Will the Starbucks association extend to India, as the cafe business is with Tata Consumer Products Ltd?

Today, Tatas have a license for the cafes and a license for some of the products. For us, it is only a matter of time and we will definitely be building our business out in time. The main focus is not so much Starbucks but Nescafe. We believe Nescafe has strong potential. This is where our main focus is.  


So, the Starbucks-Nestle association could be independent of Tata in India?

Yeah. In time, everything is possible.

Will core brands continue to drive household penetration for Nestlé’s coffee business in India?

The Nescafe brand that we’ve got—we have Nescafe Classic and Nescafe Sunrise are two really strong brands. There is huge potential for both of those brands to continue to drive their household penetration. Every single year, we are increasing the number of households that have those brands. I don’t think there’s any limit to what we can do with the core and actually we are seeing a bit of an acceleration in terms of penetration of those brands over the last two or three years. Within that though, I think innovation is super important, and we are seeing lots of innovation in different formats. One of the one innovations is ready-to-drink coffee, so coffee in cans and that’s a market again with young people, particularly on-the-go, is growing incredibly quickly. You’ll see innovation into these new territories but predominantly on the core brands. For the next five years, Nescafe will continue to grow in terms of soluble, no doubt. We’re investing a lot to continue to grow it. But ready-to-drink is another platform that has huge potential in India.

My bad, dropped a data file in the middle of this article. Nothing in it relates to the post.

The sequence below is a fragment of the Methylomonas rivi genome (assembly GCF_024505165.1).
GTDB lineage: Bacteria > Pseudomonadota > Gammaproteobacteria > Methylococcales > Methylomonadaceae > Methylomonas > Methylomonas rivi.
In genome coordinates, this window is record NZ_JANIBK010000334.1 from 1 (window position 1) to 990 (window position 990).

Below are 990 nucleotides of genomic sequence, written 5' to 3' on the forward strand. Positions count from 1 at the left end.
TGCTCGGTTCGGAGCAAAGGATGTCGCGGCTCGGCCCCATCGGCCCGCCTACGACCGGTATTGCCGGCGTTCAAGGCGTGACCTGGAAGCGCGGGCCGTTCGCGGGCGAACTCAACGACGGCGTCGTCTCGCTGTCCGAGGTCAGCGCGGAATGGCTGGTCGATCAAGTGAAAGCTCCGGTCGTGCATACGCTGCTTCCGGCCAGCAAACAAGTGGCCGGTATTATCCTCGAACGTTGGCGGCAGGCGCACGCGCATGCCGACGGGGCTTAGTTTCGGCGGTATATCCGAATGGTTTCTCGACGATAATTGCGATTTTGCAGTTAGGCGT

India is a tea drinking nation. Do you see a bigger focus on the cold beverages?